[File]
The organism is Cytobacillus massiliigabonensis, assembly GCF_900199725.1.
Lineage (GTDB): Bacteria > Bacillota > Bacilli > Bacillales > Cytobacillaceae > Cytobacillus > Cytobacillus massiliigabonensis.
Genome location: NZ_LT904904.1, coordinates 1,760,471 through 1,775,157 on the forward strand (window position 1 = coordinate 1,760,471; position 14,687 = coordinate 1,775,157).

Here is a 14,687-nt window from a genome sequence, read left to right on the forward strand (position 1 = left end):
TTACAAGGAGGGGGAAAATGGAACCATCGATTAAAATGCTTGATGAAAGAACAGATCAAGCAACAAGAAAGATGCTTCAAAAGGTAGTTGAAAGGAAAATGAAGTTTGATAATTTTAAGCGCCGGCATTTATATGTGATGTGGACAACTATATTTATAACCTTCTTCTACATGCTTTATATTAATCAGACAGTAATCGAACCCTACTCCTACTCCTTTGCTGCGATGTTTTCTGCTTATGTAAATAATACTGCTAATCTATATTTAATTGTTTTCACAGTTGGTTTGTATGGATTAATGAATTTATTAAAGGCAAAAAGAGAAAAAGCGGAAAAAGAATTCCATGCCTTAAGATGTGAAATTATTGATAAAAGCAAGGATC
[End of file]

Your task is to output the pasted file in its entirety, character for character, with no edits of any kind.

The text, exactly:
The organism is Cytobacillus massiliigabonensis, assembly GCF_900199725.1.
Lineage (GTDB): Bacteria > Bacillota > Bacilli > Bacillales > Cytobacillaceae > Cytobacillus > Cytobacillus massiliigabonensis.
Genome location: NZ_LT904904.1, coordinates 1,760,471 through 1,775,157 on the forward strand (window position 1 = coordinate 1,760,471; position 14,687 = coordinate 1,775,157).

Here is a 14,687-nt window from a genome sequence, read left to right on the forward strand (position 1 = left end):
TTACAAGGAGGGGGAAAATGGAACCATCGATTAAAATGCTTGATGAAAGAACAGATCAAGCAACAAGAAAGATGCTTCAAAAGGTAGTTGAAAGGAAAATGAAGTTTGATAATTTTAAGCGCCGGCATTTATATGTGATGTGGACAACTATATTTATAACCTTCTTCTACATGCTTTATATTAATCAGACAGTAATCGAACCCTACTCCTACTCCTTTGCTGCGATGTTTTCTGCTTATGTAAATAATACTGCTAATCTATATTTAATTGTTTTCACAGTTGGTTTGTATGGATTAATGAATTTATTAAAGGCAAAAAGAGAAAAAGCGGAAAAAGAATTCCATGCCTTAAGATGTGAAATTATTGATAAAAGCAAGGATC